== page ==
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Disseminated Gonococcal Infection

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▸Requests for reprints should be addressed to K. K. Holmes, M.D., Department of Medicine, U.S. Public Health Service Hospital, Seattle, Wash. 98114

Seattle, Washington

Ann Intern Med. 1971;74(6):979-993. doi:10.7326/0003-4819-74-6-979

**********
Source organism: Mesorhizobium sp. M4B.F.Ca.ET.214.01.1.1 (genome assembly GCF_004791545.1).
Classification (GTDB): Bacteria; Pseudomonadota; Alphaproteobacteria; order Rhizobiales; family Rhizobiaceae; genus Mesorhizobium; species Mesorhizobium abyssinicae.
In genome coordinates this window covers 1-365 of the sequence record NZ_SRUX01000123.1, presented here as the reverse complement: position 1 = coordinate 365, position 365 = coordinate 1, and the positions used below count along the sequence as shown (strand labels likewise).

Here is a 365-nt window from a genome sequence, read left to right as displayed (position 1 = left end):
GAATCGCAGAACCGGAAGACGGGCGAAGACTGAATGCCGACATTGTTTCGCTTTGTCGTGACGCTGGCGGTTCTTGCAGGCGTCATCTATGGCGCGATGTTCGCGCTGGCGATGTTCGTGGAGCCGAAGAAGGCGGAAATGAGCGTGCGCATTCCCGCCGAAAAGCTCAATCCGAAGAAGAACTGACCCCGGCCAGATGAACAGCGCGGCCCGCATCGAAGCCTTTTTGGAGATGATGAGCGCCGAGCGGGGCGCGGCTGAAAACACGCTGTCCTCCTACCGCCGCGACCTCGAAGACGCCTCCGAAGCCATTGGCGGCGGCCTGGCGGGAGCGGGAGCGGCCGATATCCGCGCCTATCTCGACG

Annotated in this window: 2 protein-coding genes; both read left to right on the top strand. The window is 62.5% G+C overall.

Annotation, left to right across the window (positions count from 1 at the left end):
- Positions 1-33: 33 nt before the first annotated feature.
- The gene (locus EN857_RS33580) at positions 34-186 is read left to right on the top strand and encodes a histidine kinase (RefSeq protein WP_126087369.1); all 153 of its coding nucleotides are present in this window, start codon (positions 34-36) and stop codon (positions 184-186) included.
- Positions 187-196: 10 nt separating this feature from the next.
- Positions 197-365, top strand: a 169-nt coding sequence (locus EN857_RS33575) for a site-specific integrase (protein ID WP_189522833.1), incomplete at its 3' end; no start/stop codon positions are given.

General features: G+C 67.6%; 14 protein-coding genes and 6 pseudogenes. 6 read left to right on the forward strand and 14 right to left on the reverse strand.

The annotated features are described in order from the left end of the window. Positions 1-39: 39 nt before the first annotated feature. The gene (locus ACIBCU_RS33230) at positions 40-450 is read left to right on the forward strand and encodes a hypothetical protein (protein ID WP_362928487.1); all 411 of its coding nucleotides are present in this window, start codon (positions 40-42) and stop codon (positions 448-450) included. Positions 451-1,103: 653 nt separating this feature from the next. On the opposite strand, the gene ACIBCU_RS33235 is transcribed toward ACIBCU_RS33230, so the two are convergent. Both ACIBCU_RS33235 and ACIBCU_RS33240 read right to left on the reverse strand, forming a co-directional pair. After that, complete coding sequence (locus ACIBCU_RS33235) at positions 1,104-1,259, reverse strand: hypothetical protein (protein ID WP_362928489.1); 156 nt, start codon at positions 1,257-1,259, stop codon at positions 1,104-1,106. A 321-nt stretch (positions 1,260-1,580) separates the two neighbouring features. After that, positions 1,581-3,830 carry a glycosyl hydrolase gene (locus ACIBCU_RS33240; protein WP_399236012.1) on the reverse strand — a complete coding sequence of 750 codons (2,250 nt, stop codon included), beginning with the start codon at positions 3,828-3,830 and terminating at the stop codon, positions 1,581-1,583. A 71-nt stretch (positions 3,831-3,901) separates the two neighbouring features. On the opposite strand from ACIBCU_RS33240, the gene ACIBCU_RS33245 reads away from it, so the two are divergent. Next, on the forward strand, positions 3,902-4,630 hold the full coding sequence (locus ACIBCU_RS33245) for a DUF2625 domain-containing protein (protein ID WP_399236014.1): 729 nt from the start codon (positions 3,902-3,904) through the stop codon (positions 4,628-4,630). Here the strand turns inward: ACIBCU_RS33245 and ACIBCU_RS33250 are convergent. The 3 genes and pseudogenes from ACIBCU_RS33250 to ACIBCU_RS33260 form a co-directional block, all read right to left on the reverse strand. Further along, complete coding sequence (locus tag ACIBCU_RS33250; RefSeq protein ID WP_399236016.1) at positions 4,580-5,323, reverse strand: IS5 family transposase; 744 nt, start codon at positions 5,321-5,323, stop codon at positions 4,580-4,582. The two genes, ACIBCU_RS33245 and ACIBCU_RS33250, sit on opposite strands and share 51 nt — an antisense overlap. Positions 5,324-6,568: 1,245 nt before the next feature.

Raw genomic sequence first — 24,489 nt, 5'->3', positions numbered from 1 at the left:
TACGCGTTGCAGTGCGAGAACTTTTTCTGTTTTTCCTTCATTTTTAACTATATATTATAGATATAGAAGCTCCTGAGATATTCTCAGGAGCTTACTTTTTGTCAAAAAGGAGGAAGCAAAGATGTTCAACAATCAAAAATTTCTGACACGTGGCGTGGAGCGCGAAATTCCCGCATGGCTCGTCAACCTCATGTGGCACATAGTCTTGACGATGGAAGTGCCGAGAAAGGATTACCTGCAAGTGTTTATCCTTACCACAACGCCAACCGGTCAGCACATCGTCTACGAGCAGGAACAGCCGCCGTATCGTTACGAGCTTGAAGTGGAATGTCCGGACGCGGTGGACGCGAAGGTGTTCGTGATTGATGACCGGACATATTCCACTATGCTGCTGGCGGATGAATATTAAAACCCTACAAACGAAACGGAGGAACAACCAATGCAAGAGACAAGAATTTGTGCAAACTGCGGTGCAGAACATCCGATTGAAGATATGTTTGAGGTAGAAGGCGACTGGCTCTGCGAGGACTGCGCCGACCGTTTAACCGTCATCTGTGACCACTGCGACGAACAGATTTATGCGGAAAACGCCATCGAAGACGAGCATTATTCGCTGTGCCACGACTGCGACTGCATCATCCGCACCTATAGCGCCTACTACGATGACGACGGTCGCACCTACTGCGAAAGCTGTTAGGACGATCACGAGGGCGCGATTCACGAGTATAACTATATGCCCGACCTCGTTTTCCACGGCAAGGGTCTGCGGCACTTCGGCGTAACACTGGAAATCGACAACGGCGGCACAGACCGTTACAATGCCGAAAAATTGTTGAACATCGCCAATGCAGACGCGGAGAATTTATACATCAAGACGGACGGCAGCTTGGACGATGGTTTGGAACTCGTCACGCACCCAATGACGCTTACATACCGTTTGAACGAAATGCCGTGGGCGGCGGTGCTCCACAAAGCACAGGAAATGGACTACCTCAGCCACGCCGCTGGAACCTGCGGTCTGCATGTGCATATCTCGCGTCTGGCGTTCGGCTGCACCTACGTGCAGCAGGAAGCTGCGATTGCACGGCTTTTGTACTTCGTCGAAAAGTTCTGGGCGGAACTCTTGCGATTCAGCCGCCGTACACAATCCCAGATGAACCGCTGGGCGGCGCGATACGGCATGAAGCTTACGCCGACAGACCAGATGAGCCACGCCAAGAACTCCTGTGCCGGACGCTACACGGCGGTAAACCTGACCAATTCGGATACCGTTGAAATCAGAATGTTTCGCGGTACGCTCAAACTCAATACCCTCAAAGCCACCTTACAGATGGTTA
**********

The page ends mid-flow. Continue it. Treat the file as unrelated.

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The recent marked increase in incidence of gonorrhea prompted this analysis of the systemic manifestations of gonococcal infection. Of 42 patients with disseminated infection, 79% were women. Most had asymptomatic anogenital infections, and dissemination arose during pregnancy or menstruation in 71%. Arthritis occurred in 38 patients, in whom a characteristic clinical picture was seen. An initial "bacteremic stage," with polyarthralgias, skin lesions, and positive blood cultures, was followed by a "septic joint stage," with positive synovial fluid cultures or joint destruction. Blood cultures were positive in 9 of 13 patients seen within 2 days of the onset of symptoms, and cell-wall-deficient gonococci were isolated from a "sterile" septic joint. These findings discount any role of cross-reactive antigens and antibodies in the pathogenesis of "sterile" gonococcal arthritis. Liver function abnormalities were detected in 14 patients, and myocarditis or pericarditis occurred in 10 patients. Meningitis occurred in two patients, and endocarditis led to death in one patient and to valve replacement in another.





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